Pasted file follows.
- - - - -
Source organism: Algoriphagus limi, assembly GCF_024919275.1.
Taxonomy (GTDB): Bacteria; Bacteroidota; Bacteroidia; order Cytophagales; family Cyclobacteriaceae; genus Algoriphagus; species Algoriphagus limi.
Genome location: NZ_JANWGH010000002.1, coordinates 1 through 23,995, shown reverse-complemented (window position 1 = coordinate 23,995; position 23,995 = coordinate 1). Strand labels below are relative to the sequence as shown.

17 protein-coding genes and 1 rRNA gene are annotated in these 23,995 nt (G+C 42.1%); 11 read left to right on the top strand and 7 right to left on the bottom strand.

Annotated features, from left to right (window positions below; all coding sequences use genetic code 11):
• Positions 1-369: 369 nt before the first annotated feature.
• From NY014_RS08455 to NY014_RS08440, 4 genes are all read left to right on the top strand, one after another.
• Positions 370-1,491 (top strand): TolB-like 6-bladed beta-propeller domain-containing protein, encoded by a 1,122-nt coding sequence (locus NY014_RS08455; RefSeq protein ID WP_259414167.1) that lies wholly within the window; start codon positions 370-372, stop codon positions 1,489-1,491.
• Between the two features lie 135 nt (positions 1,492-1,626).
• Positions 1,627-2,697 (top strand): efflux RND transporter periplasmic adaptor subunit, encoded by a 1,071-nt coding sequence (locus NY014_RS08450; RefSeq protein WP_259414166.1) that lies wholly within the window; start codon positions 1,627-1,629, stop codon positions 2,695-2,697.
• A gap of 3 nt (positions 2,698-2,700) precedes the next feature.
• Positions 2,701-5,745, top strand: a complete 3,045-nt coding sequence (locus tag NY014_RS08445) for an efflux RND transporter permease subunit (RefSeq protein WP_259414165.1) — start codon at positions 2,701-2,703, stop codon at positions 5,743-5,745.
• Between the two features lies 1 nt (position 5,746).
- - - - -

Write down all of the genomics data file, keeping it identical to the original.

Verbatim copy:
Source organism: Algoriphagus limi, assembly GCF_024919275.1.
Taxonomy (GTDB): Bacteria; Bacteroidota; Bacteroidia; order Cytophagales; family Cyclobacteriaceae; genus Algoriphagus; species Algoriphagus limi.
Genome location: NZ_JANWGH010000002.1, coordinates 1 through 23,995, shown reverse-complemented (window position 1 = coordinate 23,995; position 23,995 = coordinate 1). Strand labels below are relative to the sequence as shown.

17 protein-coding genes and 1 rRNA gene are annotated in these 23,995 nt (G+C 42.1%); 11 read left to right on the top strand and 7 right to left on the bottom strand.

Annotated features, from left to right (window positions below; all coding sequences use genetic code 11):
• Positions 1-369: 369 nt before the first annotated feature.
• From NY014_RS08455 to NY014_RS08440, 4 genes are all read left to right on the top strand, one after another.
• Positions 370-1,491 (top strand): TolB-like 6-bladed beta-propeller domain-containing protein, encoded by a 1,122-nt coding sequence (locus NY014_RS08455; RefSeq protein ID WP_259414167.1) that lies wholly within the window; start codon positions 370-372, stop codon positions 1,489-1,491.
• Between the two features lie 135 nt (positions 1,492-1,626).
• Positions 1,627-2,697 (top strand): efflux RND transporter periplasmic adaptor subunit, encoded by a 1,071-nt coding sequence (locus NY014_RS08450; RefSeq protein WP_259414166.1) that lies wholly within the window; start codon positions 1,627-1,629, stop codon positions 2,695-2,697.
• A gap of 3 nt (positions 2,698-2,700) precedes the next feature.
• Positions 2,701-5,745, top strand: a complete 3,045-nt coding sequence (locus tag NY014_RS08445) for an efflux RND transporter permease subunit (RefSeq protein WP_259414165.1) — start codon at positions 2,701-2,703, stop codon at positions 5,743-5,745.
• Between the two features lies 1 nt (position 5,746).